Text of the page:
Dr Marco Colleoni
Interview with Dr Marco Colleoni, new member of the BIG Executive Board 2017-2021
Could you please explain what motivated you to apply and serve on the BIG Executive Board (EB)?
BIG represents the best opportunity to preserve the academic freedom of clinical investigations focusing on new therapies for patients with breast cancer. My experience as Chair of the Executive of the Scientific Committee of the International Breast Cancer Study Group (IBCSG), as well as the opportunities I have had to coordinate research activities across different countries, have persuaded me that global collaboration is crucial to make progress. Despite the special challenges of cross cultural collaboration, the goal to improve patient care is imperative. Promoting BIG’s Principles of Research Conduct is an indispensable component of this work. I’m convinced that the membership on the BIG Executive Board will give me the chance to contribute optimally to BIG’s mission.
What particular expertise do you think you can bring to the BIG EB?
Serving as Chair for several international collaborative studies, I have the experience of negotiating with pharmaceutical partners as well as fostering cooperation among group members to provide a united front in seeking pharmaceutical industry partnerships. I have also been actively involved in the development of innovative clinical trials of promising treatments, with emphasis on translational research that will lead to more personalised patient care. I will use these experiences as well as my management knowledge to contribute to the deliberations of the Executive Board.
Please cite three elements that you find critical for the continued success of BIG in the next decade?
Caring for women and men with breast cancer, scientific integrity and independent thinking, respect for the various cultural and ethnic environments in which we work.
What are the biggest challenges currently faced by all stakeholders of the breast cancer research area? How do you think BIG can play a significant role in this context?
BIG played a significant role in advancing science and breast cancer patient care by addressing questions important to patients and reflecting the spirit that guides a worldwide collaboration with the goal of serving women and men with breast cancer. Several large phase III trials have matured in recent years, leading to numerous clinical trial reports with a major impact on the care of patients with breast cancer. However, at the same time, major collaborative groups have been experiencing difficulties to initiate new large clinical trials. The evolution of research on new drugs in the field of breast cancer has been focused on selection of niches rather than large groups of patients. The current reality is that the majority of the patients from member institutions of large cooperative groups are typically treated outside clinical trials. With large phase III trials now quite rare, we have to adapt and shift our efforts towards developing and launching smaller trials with selected groups of patients. The programme for the next future is looking to prioritise genomics and biomarker-based research, improve the design, review, and operation of translational research, reduce time from initial study concept to final approval, and increase partnership with Industries. BIG as an organisation is in the best position to translate these concepts into reality.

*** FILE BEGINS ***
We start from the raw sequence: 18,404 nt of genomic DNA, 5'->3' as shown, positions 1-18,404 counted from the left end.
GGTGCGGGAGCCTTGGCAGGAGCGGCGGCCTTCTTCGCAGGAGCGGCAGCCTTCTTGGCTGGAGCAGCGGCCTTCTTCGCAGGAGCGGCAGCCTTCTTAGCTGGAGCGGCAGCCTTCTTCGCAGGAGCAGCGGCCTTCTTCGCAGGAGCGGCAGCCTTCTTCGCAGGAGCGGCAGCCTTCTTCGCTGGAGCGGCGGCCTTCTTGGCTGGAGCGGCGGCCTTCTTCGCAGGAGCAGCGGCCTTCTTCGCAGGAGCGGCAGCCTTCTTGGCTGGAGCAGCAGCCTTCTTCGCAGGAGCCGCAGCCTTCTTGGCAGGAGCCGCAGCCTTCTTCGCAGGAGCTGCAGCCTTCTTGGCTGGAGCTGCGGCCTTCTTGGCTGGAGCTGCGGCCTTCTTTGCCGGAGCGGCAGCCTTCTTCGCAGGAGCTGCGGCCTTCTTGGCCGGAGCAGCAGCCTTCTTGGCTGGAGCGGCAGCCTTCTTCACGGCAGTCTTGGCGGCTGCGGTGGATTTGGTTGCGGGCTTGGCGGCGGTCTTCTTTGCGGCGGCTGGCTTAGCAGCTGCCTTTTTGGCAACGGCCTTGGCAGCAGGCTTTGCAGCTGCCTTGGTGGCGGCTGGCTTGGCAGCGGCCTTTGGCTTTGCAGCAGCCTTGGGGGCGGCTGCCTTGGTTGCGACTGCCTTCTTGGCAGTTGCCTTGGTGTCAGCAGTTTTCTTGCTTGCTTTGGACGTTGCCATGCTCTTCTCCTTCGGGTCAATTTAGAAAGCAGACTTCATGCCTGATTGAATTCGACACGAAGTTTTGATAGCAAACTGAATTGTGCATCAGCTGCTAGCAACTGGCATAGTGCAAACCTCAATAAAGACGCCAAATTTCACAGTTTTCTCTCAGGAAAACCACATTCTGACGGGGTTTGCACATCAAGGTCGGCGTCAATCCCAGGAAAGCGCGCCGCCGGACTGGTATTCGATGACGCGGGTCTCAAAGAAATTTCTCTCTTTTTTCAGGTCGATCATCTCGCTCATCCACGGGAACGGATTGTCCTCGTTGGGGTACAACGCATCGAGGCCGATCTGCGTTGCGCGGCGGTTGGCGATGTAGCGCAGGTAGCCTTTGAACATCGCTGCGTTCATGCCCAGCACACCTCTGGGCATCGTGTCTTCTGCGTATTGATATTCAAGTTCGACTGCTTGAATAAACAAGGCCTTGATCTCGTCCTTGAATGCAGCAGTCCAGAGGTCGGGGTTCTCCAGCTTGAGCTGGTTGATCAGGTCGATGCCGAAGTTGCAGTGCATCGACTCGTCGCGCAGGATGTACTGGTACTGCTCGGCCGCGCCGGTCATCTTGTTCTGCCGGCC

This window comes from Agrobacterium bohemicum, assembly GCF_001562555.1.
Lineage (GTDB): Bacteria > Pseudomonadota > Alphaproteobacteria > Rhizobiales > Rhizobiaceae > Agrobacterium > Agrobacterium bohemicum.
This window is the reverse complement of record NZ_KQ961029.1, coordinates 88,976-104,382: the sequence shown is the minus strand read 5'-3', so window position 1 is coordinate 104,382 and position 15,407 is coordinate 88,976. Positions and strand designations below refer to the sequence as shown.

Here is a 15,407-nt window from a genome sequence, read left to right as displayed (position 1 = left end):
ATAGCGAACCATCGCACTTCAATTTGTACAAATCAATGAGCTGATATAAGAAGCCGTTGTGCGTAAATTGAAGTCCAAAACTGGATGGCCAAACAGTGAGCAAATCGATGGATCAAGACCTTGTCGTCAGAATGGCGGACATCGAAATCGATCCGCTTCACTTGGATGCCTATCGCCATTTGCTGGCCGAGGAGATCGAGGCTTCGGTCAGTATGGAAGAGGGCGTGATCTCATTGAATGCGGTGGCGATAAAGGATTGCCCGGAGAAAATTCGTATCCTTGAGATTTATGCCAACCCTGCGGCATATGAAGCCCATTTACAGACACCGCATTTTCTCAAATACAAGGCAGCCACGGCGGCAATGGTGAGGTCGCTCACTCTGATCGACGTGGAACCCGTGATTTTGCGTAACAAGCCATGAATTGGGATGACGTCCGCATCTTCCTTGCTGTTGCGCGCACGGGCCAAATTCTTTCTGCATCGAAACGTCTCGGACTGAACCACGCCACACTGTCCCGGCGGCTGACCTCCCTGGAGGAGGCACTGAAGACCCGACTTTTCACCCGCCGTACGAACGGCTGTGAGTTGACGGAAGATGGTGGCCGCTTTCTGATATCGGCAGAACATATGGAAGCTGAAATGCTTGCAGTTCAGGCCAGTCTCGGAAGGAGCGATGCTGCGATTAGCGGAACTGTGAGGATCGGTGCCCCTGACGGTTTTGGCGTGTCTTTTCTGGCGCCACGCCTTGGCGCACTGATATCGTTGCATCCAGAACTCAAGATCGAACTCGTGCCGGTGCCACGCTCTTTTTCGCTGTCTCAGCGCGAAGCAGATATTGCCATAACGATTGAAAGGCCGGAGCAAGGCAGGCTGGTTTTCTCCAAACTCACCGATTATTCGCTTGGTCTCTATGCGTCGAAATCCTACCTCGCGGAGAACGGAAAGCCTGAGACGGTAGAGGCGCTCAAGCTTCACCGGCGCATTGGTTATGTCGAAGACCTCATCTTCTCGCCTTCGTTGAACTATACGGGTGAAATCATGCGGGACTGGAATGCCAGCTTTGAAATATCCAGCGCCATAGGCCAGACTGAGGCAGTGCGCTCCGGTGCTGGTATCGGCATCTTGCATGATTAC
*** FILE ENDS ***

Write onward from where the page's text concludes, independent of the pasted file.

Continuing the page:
Do you think we will see practice-changing results from breast cancer research in the next decade? Which ones?
I would expect new important information about endocrine therapies, both in premenopausal and postmenopausal patients. In particular, I think we will identify new agents able to induce adequate ovarian function suppression as well as new combinations of endocrine and targeted agents.
As a member of the BIG EB, you play a key role in shaping international breast cancer research. You also have heavy responsibilities at your own institute, and you contribute to the advancement of research at your county level. How do you balance your national with your international activities?
This is a major challenge. I always tried to balance my responsibilities to patients and research together with taking time to follow younger investigators. Moreover, my activity as the Director of the Division of Medical Senology at the European Institute of Oncology (IEO) requires regular interdisciplinary meetings, including a weekly board where we discuss 70-80 cases of adjuvant/neoadjuvant therapies. This level of teamwork can be quite demanding, but I will do my best to manage it as I have done in the past, serving both patients and academia.
We would like to know more about you. What do you do in your free time, what are your hobbies?
I don’t have so much time for hobbies but I try to preserve time for regular physical activity such as running. Moreover, I really enjoy travelling, reading and following my preferred soccer team.
Have you read a good book lately that you would recommend?
I just finished an excellent book by Wilbur Smith called “The last Pharaoh” that brings you to Ancient Egypt. This is a very captivating novel that transports you outside the everyday routine into extraordinary times.